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Chris Kerr, News Editor

March 21, 2024

4 Min Read
Mario rides a wiggling inchworm pipe
Image via Nintendo

There's a phrase in Japan known as "Mottainai." Broadly, it conveys a profound sense of regret over wastage, and in English might best translate to "waste not, want not."

During GDC 2024, Super Mario Bros. Wonder producer Takashi Tezuka and director Shiro Mouri explained how the mantra influenced development of the 2D platformer by pushing the team to adapt and reshape ideas rather than cast them aside.

Wonder attempts to eschew franchise convention via the introduction of Wonder Flower power-ups that are entirely unpredictable, sometimes transforming the environment itself or turning inanimate objects (such as the iconic pipe) into sentient beings.

Wonderful Wonder Flower ideas

During production, the entire development team were asked to submit ideas for new power-ups, resulting in over 2,000 sticky note suggestions. Everybody, including many staffers in their first year at the company, were asked to pitch effects that players hadn't encountered before in a Super Mario Bros. title. It was also imperative their ideas could be encapsulated with a single phrase.

Tezuka and Mouri asked for the weird and wonderful and (as the post-its below show) that's exactly what they got. For example, one employee simple wrote "A Wonder Quiz Starts" on a sticky note. Yet, they both agree that even the most outlandish ideas have value.


Sound director Koji Kondo pitched another idea that would have seen a live action version of Mario with "human proportions" appear. He would then progress through the stage while humming the background music and mimicking the various sound effects himself.

"As an idea, it's very funny," says Mouri. "But it's hard to see the connection between 'pre-Wonder Effect' and 'during Wonder Effect. It's also hard to imagine the game changing much by having Mario turn into a live-action human proportion version of himself."


Mouri explains there were a lot of ideas like this that didn't quite meet the criteria of what was considered a viable Wonder Effect, but that didn't mean they lacked value.

"While we couldn't use Mr Kondo's idea as a Wonder Effect, we thought it could instead be used as a badge, which is a system that lets players select their own special powers. It was such an interesting idea, it would have been 'Mottainai' to not use it."

Highlighting another example of a rejected Wonder Effect, Mouri explained that someone wanted to transform players into a "gigantic block Mario" that had to survive an entire course without being devoured by block-munching enemies called Gnawshers.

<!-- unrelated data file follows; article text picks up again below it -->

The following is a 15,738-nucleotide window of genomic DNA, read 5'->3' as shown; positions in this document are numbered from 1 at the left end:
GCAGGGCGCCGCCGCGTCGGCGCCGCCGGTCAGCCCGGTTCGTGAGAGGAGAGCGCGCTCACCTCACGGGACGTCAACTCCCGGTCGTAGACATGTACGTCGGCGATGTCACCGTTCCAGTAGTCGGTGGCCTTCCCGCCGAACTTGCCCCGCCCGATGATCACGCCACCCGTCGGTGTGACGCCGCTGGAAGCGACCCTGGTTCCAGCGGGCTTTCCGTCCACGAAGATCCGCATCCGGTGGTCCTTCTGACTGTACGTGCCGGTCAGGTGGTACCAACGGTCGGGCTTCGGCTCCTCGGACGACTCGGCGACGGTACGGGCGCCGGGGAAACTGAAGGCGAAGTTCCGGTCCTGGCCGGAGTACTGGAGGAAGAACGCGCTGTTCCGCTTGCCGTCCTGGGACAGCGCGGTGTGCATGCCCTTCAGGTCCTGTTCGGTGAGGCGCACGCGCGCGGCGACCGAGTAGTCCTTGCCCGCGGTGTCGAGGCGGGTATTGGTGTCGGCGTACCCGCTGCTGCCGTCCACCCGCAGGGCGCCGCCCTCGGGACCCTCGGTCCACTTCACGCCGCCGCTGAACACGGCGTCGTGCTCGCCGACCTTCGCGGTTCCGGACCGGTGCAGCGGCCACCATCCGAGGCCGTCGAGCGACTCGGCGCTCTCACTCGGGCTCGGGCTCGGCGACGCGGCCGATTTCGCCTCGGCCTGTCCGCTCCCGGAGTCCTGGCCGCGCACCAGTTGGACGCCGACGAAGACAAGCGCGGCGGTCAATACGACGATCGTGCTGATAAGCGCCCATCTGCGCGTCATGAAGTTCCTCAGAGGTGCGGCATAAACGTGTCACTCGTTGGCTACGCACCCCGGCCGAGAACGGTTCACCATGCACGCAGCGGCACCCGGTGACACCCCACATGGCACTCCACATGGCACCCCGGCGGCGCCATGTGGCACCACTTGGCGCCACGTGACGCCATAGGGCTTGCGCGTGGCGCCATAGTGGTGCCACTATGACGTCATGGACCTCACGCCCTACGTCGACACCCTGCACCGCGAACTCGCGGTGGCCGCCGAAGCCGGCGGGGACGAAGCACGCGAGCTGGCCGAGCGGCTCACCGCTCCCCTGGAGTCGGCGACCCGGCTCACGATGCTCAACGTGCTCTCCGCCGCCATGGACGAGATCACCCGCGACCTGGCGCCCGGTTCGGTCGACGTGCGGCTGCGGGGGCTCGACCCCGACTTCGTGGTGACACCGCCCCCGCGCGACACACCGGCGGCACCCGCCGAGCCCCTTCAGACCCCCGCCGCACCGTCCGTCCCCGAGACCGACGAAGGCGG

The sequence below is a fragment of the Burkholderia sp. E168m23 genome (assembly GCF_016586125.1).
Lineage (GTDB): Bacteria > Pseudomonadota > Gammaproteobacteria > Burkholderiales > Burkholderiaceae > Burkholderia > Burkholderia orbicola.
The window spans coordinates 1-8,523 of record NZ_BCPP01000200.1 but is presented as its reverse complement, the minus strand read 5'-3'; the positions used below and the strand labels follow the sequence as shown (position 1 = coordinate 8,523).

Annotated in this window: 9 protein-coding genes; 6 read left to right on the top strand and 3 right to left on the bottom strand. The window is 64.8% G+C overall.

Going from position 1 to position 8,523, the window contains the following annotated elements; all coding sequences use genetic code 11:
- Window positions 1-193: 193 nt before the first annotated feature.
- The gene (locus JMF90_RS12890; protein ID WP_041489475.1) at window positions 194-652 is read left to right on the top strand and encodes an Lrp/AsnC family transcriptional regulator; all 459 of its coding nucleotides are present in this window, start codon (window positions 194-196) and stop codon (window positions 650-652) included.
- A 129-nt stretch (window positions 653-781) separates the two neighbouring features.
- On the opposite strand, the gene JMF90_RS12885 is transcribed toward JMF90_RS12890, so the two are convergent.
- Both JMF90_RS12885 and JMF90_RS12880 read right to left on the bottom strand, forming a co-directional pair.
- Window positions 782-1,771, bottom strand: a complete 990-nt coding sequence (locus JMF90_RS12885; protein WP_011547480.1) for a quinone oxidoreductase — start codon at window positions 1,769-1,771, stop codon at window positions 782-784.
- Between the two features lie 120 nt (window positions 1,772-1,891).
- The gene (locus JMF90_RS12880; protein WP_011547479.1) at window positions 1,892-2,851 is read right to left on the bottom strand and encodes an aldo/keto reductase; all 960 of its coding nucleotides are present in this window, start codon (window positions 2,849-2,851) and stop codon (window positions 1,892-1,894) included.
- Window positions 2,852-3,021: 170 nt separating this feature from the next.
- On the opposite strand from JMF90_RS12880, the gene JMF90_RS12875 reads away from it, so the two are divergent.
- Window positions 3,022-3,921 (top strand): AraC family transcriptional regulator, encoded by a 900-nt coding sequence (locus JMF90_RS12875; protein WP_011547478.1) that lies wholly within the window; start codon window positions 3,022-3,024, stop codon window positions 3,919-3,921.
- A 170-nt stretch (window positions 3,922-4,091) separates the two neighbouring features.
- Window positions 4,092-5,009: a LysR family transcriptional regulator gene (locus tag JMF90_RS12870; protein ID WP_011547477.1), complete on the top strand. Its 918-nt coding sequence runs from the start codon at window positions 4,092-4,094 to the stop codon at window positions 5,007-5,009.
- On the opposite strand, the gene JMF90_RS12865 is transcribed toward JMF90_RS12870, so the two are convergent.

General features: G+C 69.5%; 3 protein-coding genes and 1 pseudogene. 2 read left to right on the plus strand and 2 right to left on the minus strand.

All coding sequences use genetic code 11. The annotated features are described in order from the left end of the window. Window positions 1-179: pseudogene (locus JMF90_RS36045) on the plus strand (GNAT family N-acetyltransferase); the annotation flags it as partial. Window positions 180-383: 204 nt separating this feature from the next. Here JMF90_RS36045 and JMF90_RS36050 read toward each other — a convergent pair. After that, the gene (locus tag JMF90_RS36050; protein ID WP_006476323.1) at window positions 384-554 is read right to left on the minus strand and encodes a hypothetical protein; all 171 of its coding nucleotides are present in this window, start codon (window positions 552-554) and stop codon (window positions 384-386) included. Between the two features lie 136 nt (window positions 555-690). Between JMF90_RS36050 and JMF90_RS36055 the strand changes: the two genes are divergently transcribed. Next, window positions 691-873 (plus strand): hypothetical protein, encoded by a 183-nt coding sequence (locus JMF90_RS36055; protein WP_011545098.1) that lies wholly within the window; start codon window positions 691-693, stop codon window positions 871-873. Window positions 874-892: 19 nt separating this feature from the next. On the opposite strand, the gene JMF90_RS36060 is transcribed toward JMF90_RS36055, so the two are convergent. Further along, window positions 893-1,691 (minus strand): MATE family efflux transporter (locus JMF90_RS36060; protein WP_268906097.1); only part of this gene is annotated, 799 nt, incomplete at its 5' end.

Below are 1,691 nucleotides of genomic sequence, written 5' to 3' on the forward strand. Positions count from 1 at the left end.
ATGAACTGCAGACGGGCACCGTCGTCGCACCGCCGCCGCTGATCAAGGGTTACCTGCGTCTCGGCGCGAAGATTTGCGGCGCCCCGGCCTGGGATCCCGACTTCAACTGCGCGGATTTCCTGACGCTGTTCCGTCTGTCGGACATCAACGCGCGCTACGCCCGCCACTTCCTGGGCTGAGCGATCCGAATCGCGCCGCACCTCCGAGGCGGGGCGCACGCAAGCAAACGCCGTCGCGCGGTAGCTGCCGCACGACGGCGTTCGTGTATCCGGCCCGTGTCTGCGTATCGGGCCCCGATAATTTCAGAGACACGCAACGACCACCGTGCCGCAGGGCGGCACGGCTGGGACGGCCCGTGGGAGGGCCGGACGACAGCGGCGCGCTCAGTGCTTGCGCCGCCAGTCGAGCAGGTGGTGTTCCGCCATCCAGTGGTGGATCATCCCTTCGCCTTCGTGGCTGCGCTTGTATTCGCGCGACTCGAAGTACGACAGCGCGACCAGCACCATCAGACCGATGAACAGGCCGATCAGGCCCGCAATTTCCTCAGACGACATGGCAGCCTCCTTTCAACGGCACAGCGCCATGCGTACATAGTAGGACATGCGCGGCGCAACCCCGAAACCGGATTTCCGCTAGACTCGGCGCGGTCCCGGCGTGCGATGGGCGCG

The team rolled a hilarious and unfathomably horrifying clip of a prototype that saw a blocky version of Mario devoured before our eyes. The audience laughed, but one can only assume the audible mirth masked their internal screams.

"We felt like it had a very strong and interesting visual appeal so we tried prototyping it," explains Mouri. "But it was ultimately not adopted as a Wonder Effect. This is because the area of the blocks was large, and it was impossible to develop a strategy of how to avoid enemies. So it just turned into a game of making a mad dash to the end. However, reducing the area of blocks would have resulted in losing that visual appeal, so we decided to not use it."

Although this particular effect didn't make the cut, it wasn't a case of Mottainai because the team had fun cobbling together the prototype. There's emotional value, says Mouri, in encouraging colleagues across the entire team to experiment with carefree abandon. Development, like video games themselves, should be a thrilling, joyful adventure into the unknown.

"We weren't planning on including Wonder Effects at the beginning. Rather, they were created by considering and solving issues faced by 2D Mario games. At first, there were no rules as to what constituted a good Wonder Effect versus a not-so-good Wonder Effect," he says.

"Nobody knows what the new elements are going to be at the beginning of development. I believe the answer to this question is uncovered together as a team. What makes development of a game like this so fun is the fact that we're creating something that nobody holds the answer to."

You can find our full slate of GDC 2024 coverage, including in-depth interviews and talk write-ups, by clicking right here.

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About the Author(s)

Chris Kerr

News Editor, GameDeveloper.com

Game Developer news editor Chris Kerr is an award-winning journalist and reporter with over a decade of experience in the game industry. His byline has appeared in notable print and digital publications including Edge, Stuff, Wireframe, International Business Times, and PocketGamer.biz. Throughout his career, Chris has covered major industry events including GDC, PAX Australia, Gamescom, Paris Games Week, and Develop Brighton. He has featured on the judging panel at The Develop Star Awards on multiple occasions and appeared on BBC Radio 5 Live to discuss breaking news.

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